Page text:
World leaders, dignitaries and reporters will convene in Chicago next week for the 2012 NATO summit, and among the urgent questions they will consider is that of Afghanistan’s future after the 2014 withdrawal of U.S. and allied troops.
Yet Afghanistan’s female leaders were denied a place at the table for these critical discussions—despite Secretary of State Hillary Clinton’s promise that the United States would not forsake the rights of Afghan women.
Indeed, recent developments signal that the significant but tenuous gains Afghan women have made over the past decade are mere bargaining chips in negotiations between U.S., Afghan and Taliban leaders seeking to expedite the transition to Afghan rule. Afghan President Hamid Karzai has proposed a program of “reintegration and reconciliation” with the Taliban that holds grim implications for women and girls, and in March he briefly endorsed an edict issued by a council of clerics that would allow husbands to beat their wives in certain situations and encourage gender segregation in workplaces and schools.
Thankfully, Afghan women refuse to be silenced. As the NATO summit begins next week, two prominent women leaders, Afifa Azim, executive director of the Afghan Women’s Network, and Manizha Naderi, executive director of Women for Afghan Women, will take part in Amnesty International’s May 20 Shadow Summit for Afghan Women, in Chicago. They will not only raise their voices in defense of women’s rights, they will argue that the full political, economic and social participation of women in Afghan society is vital to lasting peace.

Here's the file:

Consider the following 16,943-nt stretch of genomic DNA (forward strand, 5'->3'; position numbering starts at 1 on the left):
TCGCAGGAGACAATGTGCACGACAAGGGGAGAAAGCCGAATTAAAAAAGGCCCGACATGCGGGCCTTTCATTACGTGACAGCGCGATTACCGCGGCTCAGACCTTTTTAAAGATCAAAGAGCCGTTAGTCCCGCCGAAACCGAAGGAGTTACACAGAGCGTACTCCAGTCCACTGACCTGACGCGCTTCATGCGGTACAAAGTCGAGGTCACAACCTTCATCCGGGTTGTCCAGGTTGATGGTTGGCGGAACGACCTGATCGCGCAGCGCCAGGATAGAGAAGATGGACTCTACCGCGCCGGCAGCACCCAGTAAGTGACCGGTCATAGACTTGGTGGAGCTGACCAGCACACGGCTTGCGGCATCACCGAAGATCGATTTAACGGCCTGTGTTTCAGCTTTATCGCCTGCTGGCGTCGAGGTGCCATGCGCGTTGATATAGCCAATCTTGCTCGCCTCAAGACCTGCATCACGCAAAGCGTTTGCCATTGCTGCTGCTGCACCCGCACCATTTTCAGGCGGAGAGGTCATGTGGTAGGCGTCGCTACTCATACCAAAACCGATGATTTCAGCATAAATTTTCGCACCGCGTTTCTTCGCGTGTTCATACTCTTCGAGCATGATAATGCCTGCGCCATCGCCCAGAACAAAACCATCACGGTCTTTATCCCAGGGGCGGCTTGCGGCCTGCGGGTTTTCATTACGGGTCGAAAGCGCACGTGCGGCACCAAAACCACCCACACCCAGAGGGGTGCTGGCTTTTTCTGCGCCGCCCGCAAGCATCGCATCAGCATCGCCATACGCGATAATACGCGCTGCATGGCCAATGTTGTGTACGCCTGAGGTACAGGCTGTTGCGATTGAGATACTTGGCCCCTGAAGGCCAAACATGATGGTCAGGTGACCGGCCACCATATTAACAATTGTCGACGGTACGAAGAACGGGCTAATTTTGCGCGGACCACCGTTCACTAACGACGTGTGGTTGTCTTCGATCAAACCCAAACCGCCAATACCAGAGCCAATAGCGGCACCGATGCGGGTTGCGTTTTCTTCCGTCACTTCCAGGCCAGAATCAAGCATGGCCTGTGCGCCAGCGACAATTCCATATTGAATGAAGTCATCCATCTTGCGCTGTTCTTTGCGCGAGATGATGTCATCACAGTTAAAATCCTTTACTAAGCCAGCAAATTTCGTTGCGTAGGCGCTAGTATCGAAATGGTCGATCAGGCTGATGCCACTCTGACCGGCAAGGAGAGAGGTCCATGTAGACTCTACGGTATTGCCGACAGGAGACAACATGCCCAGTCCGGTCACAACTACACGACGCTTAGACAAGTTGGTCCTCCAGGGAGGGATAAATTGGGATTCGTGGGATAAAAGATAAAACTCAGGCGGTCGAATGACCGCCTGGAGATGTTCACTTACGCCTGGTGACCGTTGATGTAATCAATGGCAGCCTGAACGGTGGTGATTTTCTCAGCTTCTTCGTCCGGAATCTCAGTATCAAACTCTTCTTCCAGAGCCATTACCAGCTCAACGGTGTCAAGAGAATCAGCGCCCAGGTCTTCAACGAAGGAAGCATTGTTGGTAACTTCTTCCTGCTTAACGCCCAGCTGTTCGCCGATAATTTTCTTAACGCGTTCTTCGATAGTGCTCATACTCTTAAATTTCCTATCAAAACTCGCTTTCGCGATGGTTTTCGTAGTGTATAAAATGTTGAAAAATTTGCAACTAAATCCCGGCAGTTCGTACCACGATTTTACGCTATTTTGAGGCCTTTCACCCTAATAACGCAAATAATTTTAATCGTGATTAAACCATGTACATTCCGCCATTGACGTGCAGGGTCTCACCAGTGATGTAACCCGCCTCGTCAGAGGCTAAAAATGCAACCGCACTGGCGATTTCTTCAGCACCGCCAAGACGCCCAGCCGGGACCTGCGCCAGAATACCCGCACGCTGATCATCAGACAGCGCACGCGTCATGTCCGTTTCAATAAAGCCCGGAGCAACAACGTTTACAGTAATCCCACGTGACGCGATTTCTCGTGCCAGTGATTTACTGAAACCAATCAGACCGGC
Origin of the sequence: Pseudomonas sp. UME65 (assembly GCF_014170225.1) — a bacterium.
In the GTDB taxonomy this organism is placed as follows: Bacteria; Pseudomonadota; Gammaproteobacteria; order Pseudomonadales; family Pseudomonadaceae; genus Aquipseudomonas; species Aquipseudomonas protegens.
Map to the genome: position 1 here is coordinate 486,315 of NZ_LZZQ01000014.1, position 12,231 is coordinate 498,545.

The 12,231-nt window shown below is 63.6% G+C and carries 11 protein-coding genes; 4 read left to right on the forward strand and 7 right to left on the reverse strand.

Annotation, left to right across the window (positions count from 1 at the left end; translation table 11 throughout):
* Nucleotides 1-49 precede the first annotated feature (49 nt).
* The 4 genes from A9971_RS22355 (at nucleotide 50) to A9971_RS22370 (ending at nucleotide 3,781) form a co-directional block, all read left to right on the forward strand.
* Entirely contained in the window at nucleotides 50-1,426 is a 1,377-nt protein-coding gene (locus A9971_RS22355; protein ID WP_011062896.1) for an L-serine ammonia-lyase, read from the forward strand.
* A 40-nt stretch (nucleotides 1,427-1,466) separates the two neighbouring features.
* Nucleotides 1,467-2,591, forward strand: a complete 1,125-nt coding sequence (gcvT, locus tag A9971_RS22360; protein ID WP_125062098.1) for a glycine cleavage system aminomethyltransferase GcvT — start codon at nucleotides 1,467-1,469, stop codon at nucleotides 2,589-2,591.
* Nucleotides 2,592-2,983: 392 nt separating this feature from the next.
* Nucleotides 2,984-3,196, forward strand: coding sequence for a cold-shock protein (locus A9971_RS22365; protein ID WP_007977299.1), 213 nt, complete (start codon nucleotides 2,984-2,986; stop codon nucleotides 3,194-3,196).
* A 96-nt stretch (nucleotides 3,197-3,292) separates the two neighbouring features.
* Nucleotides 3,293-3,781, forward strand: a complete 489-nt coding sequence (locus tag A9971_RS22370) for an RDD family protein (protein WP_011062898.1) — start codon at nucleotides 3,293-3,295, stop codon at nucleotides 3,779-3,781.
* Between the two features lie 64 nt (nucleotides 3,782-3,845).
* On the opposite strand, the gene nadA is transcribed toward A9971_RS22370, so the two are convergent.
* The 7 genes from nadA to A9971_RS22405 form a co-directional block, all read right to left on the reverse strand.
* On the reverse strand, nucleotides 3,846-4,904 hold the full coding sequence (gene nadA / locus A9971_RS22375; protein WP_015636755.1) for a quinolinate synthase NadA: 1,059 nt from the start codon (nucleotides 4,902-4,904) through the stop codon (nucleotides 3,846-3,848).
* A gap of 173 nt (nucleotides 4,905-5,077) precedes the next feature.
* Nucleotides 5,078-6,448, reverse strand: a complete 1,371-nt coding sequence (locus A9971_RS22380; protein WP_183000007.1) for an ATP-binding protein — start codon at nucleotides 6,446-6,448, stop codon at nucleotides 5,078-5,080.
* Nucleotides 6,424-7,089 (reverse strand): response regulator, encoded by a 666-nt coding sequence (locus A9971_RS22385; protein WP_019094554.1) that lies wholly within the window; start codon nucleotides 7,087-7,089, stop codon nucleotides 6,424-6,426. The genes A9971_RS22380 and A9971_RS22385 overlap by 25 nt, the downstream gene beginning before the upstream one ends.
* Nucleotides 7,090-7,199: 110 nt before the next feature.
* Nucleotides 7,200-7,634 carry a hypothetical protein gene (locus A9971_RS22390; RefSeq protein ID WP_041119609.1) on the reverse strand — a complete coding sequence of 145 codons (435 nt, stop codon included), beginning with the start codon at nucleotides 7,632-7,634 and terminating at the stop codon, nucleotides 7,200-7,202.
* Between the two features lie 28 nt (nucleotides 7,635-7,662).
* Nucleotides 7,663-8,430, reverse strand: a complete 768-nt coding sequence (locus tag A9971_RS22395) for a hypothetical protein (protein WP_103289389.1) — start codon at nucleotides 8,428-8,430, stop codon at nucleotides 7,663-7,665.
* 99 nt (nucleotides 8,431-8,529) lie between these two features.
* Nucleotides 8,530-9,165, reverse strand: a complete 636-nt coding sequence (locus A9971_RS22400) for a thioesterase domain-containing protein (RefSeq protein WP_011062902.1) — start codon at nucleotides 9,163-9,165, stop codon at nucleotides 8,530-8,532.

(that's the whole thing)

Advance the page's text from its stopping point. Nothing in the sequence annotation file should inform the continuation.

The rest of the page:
Nargis Nehan, head of Equality for Peace and Democracy in Kabul, told NPR:
“We know how to communicate with the rest of the world, and we do have our own constituencies within Afghanistan—not only women, but also men.”
This generation of Afghan women leaders have finished school, graduated from university and won 27 percent of the seats in parliament in 2010. They have spoken to the international media and appealed to the U.N. Security Council to defend hard-won human rights advances—including a new law prohibiting violence against women, early and forced marriage, and the deprivation of access to property, education or healthcare.
The question of history is a thorny one for the United States as it prepares its exit from a decade-long military intervention that has “quagmired” two administrations. But the Obama administration must not submit to political expediency and allow the Afghan government’s overtures to the Taliban and other insurgent groups to threaten women’s rights. At this critical moment, Afghan women desperately need us to stand with them to make sure that their rights are not swallowed up by the quicksand of transitional politics.